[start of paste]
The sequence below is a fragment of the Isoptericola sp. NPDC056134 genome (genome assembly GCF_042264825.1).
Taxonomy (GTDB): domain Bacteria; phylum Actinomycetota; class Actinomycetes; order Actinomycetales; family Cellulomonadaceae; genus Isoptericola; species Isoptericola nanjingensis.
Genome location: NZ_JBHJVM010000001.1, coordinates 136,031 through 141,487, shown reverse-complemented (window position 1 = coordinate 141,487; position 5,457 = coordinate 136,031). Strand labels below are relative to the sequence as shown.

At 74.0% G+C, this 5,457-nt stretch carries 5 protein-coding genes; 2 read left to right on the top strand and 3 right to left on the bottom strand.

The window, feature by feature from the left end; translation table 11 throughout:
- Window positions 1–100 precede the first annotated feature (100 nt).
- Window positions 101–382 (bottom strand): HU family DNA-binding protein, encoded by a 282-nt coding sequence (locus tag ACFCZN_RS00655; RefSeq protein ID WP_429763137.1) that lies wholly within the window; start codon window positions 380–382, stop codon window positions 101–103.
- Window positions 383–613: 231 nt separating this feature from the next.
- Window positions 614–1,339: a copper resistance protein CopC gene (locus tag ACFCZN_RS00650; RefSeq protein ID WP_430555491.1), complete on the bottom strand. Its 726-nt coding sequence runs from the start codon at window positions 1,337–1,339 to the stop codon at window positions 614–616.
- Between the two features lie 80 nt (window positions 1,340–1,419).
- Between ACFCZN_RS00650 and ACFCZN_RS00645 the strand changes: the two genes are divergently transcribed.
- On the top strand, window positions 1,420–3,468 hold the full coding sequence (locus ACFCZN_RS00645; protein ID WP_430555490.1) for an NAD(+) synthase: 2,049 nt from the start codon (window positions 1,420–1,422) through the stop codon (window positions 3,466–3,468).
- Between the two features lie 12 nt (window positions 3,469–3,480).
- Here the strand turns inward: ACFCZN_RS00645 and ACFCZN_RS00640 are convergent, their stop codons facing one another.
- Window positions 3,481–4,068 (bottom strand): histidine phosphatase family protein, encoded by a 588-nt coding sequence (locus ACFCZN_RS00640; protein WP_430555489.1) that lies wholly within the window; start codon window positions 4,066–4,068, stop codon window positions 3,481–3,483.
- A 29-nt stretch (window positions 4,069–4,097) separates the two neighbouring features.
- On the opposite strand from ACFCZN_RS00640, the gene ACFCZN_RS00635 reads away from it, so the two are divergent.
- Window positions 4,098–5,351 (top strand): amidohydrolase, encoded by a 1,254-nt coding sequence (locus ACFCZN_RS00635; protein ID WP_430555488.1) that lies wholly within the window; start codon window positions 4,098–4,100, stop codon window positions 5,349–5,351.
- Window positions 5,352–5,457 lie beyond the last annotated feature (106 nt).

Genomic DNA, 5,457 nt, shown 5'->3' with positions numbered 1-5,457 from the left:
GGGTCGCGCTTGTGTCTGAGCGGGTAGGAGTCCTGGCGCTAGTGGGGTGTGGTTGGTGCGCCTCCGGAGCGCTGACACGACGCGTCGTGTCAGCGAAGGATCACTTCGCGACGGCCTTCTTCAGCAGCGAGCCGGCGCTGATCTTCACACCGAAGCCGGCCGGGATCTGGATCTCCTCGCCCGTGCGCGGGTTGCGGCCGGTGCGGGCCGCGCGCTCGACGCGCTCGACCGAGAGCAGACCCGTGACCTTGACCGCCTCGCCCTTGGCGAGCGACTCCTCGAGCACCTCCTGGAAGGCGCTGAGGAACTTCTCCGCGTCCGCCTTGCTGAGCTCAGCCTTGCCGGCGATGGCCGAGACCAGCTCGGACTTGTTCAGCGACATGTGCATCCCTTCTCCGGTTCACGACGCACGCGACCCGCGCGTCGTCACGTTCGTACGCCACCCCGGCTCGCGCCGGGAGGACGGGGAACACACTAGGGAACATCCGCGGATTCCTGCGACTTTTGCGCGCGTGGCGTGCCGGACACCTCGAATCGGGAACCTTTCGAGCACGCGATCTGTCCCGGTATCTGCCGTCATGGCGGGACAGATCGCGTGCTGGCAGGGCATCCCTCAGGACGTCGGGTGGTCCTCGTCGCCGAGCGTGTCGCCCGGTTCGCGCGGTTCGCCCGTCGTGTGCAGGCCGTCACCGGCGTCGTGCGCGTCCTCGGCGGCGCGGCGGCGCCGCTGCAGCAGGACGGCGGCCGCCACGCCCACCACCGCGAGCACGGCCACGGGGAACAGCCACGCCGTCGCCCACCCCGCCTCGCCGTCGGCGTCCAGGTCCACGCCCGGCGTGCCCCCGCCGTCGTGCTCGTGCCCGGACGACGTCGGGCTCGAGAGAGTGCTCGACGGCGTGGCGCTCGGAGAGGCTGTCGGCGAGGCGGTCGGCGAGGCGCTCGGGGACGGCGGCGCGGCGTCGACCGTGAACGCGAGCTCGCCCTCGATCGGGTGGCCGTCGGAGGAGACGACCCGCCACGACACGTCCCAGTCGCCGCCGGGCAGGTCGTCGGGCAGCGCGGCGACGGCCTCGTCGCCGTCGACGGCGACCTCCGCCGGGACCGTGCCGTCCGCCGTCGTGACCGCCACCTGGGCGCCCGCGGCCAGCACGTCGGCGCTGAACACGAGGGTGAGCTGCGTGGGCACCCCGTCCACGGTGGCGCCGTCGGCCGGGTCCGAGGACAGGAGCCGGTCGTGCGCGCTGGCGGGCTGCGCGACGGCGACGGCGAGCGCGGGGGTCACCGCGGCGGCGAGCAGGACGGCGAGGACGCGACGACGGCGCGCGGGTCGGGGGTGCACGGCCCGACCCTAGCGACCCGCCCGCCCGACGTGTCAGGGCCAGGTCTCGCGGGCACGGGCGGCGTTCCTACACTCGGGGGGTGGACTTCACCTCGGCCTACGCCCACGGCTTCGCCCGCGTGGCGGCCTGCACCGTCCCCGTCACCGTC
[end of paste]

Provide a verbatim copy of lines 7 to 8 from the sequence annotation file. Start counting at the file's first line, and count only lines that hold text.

- Window positions 101–382 (bottom strand): HU family DNA-binding protein, encoded by a 282-nt coding sequence (locus tag ACFCZN_RS00655; RefSeq protein ID WP_429763137.1) that lies wholly within the window; start codon window positions 380–382, stop codon window positions 101–103.
- Window positions 383–613: 231 nt separating this feature from the next.